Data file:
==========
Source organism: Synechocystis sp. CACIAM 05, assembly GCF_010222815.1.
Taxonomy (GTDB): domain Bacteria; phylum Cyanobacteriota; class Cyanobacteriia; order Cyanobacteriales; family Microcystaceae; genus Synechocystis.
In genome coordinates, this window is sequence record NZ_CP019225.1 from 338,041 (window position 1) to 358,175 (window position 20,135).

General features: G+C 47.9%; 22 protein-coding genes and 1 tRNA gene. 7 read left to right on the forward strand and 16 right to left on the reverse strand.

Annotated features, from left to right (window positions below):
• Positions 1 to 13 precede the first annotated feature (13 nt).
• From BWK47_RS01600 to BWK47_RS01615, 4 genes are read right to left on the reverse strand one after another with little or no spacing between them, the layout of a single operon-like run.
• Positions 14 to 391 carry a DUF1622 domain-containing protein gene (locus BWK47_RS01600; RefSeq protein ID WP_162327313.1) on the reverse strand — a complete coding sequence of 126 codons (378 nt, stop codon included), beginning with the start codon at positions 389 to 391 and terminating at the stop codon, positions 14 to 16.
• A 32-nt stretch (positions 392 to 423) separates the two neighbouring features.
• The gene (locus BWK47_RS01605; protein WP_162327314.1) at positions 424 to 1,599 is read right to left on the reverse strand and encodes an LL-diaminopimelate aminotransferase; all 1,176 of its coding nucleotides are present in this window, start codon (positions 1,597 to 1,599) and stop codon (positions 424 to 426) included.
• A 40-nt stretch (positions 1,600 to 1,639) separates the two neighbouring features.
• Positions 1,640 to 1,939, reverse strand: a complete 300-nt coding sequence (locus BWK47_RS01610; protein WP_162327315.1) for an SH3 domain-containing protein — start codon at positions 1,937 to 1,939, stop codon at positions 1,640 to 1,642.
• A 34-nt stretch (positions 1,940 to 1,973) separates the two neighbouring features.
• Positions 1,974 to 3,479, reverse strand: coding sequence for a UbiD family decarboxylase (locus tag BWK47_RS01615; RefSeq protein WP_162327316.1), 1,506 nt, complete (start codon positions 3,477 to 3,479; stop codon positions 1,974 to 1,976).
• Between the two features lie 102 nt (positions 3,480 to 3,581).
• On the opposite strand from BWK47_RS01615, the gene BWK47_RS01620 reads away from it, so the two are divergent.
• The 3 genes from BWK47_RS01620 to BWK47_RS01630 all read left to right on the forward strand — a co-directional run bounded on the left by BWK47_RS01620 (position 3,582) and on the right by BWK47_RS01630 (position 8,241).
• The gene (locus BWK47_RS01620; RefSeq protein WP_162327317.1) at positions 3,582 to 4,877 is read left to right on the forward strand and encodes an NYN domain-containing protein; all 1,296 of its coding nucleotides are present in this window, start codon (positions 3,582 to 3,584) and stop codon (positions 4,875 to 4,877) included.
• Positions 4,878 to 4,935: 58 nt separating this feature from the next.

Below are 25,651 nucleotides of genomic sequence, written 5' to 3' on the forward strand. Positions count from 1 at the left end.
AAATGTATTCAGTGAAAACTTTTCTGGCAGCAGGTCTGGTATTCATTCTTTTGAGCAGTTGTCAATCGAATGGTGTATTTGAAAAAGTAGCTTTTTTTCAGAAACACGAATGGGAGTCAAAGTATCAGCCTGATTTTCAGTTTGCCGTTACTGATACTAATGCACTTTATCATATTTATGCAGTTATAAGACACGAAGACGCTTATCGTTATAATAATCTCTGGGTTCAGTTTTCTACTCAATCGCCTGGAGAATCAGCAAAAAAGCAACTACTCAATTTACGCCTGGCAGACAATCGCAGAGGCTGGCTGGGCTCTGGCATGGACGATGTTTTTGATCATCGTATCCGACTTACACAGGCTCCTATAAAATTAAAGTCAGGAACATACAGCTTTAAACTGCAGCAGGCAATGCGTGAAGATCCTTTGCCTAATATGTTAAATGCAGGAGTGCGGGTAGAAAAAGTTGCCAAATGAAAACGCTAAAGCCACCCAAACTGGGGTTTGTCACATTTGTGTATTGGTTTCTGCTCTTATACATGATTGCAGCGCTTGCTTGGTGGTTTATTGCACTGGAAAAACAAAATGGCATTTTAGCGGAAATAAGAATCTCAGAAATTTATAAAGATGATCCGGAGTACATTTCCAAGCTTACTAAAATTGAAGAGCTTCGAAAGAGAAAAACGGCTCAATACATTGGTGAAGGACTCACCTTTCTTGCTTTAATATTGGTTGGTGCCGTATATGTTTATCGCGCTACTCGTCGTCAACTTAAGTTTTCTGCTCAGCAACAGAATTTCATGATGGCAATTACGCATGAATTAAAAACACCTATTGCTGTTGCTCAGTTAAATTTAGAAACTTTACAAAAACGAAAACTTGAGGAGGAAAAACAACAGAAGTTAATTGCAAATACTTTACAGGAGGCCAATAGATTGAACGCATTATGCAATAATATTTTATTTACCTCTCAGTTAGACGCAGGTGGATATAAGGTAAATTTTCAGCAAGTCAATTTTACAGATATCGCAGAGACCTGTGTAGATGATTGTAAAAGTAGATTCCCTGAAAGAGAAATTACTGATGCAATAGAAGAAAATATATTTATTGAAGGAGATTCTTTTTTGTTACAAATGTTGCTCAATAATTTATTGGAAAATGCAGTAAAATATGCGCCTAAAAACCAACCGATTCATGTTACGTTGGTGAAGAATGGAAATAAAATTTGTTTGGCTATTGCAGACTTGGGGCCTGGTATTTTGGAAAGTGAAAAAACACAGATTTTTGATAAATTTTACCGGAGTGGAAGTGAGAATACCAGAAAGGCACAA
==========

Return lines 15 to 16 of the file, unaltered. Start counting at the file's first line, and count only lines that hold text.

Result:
• Between the two features lie 102 nt (positions 3,480 to 3,581).
• On the opposite strand from BWK47_RS01615, the gene BWK47_RS01620 reads away from it, so the two are divergent.